Induction Chemotherapy

Multiple myeloma is a type of cancer that originates from plasma cells, an immensely important part of the immune system of the body. Induction ChemotherapyThese are the cells that resist the harmful germs and substances and also fight diseases by producing proteins called antibodies. In multiple myeloma, the growth of plasma cells goes out of control in the bone marrow and the cells get clotted resulting into tumors in solid bone. The growth of these excessive cells is a major hindrance for the bone marrow to produce red and white blood cells and platelets. This may lead to anemia making the body prone to germ infections and causing frequent bleeding. Generally old people suffer from it.

Patients being given radiation therapy are likely to get multiple myeloma as a major side effect Patients suffering from multiple myeloma go through a number of chemotherapy regimens which is mainly conventional chemotherapy, salvage therapy and transplantation of stem cell or high dose chemotherapy. Conventional chemotherapy is also known as the chemotherapy involving standard doses. It includes regimens and chemo therapeutic agents which have been used for fifteen to forty years. Some cancer affected people would receive conventional therapy as the only treatment.

When before the transplantation of stem cells, conventional therapy is applied, it is known as induction chemotherapy. The main aim of this therapy is to lessen the burden of tumor before the transplant takes place. There are a few drugs, which are important for this therapy than the other drugs. This is due to the reason that some agents in the drugs have less toxicity in the bone marrow cells than the others. This results in more stem cells emerging from the bone marrow. The instances of chemotherapy drugs for the induction therapy are the multiple myeloma drugs called dexamethasone, vincristine, Ortho-Biotech, doxorubicin, DVd, VAD, cyclophosphamide, dexamethasone, thalidomide and methasone.

Induction Chemotherapy Treatment

The induction chemotherapy is given in cycles. There are rest periods and treatment periods alternating. During the treatment cycles more and more tumor cells are exposed to treatment. The reset periods help the patients to recover from the side effects of chemotherapy. This type of chemotherapy is mainly administered for six to twelve months until a patient achieves a stable state. When this treatment is an induction therapy generally three to four cycles are given before the stem cells are collected. After the cells are collected the patient may continue with the chemotherapy till they reach a plateau state. In some cases the transplant is reserved for multiple myeloma relapse.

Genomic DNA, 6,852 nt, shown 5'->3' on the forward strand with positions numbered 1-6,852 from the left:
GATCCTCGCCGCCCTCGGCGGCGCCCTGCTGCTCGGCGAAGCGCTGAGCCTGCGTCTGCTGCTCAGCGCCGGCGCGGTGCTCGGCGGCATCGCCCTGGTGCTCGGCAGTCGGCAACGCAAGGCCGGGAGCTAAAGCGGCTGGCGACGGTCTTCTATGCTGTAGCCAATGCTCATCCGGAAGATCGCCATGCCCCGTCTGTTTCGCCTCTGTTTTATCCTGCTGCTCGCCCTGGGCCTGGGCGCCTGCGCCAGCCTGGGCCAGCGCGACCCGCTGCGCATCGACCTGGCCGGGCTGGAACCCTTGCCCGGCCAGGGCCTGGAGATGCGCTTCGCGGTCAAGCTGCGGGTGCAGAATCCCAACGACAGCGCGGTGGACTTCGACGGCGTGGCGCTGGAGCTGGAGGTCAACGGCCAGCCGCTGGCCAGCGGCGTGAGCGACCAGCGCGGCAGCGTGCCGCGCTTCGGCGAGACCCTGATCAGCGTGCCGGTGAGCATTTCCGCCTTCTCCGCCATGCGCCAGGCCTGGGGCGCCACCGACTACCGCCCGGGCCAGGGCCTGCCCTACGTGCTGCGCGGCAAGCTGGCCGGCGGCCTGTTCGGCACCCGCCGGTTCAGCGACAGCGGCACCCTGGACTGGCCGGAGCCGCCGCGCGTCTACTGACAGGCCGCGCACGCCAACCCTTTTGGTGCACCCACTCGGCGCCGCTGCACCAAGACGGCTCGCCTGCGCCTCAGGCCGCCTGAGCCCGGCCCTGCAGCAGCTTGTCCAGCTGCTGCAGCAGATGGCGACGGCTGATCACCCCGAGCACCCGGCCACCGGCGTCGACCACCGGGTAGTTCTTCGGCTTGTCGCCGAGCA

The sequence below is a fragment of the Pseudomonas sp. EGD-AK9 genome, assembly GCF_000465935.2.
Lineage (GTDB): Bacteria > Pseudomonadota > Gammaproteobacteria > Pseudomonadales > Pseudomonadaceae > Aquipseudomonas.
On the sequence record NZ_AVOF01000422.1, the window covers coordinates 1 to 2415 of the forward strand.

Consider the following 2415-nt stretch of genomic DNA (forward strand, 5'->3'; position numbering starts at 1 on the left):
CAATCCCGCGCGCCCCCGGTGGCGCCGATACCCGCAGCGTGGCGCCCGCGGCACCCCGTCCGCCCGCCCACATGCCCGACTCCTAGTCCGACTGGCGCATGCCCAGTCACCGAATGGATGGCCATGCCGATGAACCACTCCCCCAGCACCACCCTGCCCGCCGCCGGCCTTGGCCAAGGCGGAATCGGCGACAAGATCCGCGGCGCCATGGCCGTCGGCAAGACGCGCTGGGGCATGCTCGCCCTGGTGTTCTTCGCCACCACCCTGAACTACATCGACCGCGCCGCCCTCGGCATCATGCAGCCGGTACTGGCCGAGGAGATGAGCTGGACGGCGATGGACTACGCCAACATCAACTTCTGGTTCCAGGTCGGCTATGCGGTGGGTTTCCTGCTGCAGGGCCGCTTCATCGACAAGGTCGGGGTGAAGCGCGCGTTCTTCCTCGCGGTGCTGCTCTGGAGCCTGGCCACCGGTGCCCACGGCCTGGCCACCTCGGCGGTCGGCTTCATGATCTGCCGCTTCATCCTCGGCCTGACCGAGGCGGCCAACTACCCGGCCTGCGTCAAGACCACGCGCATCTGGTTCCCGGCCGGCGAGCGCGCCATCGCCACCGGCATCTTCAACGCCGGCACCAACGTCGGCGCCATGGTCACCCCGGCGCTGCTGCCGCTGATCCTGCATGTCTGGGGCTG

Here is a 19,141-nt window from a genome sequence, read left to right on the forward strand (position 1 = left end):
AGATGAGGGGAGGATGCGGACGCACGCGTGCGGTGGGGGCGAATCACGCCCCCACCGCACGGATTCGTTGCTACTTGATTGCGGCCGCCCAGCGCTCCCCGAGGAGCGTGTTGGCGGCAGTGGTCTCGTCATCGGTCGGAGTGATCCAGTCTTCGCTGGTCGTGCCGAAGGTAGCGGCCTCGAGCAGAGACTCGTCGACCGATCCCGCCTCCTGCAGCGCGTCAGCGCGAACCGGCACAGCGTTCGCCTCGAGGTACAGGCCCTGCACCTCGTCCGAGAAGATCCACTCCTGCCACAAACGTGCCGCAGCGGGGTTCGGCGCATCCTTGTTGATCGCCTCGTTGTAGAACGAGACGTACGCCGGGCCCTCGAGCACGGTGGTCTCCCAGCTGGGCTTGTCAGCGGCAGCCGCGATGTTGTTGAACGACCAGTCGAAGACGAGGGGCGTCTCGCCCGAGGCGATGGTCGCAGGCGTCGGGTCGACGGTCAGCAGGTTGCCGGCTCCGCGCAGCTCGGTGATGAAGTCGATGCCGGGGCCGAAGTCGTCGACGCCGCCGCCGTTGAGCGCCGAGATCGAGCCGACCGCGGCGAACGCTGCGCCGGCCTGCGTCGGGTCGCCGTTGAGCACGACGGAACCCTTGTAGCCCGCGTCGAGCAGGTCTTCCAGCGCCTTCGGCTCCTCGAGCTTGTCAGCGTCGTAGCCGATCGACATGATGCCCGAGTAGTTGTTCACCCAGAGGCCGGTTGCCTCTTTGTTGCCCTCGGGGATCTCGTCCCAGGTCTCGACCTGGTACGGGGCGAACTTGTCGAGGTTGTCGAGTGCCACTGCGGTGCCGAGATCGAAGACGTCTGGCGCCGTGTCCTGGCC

For the treatment of multiple myeloma, corticosteroids are sometimes used and the most common form of induction therapy is the treatment with Dexamethasone a very commonly used corticosteroid. The use of VAD is increasing. A recent research has show that Thal-dex has a higher response than VAD when the drug is used as an initial drug for therapy. New chemotherapy agents and regimen are also researched on for multiple myeloma chemotherapy treatment.

Chemotherapy is generally associated with a lot of side effects. This is because the chemotherapy drugs are not only toxic to the cancer cells but also to the other cells. This includes the cells in the intestines, the stomach, the hair follicles, and the bone marrow and so on. The counts in the blood cell decreases due to chemotherapy and there is hair loss, diarrhea, vomiting, nausea and other associated sickness. The side effects resulting from chemotherapy are varied and this depends on the stage of the disease, the physical condition of the patient and the chemotherapy regimen that is usually followed.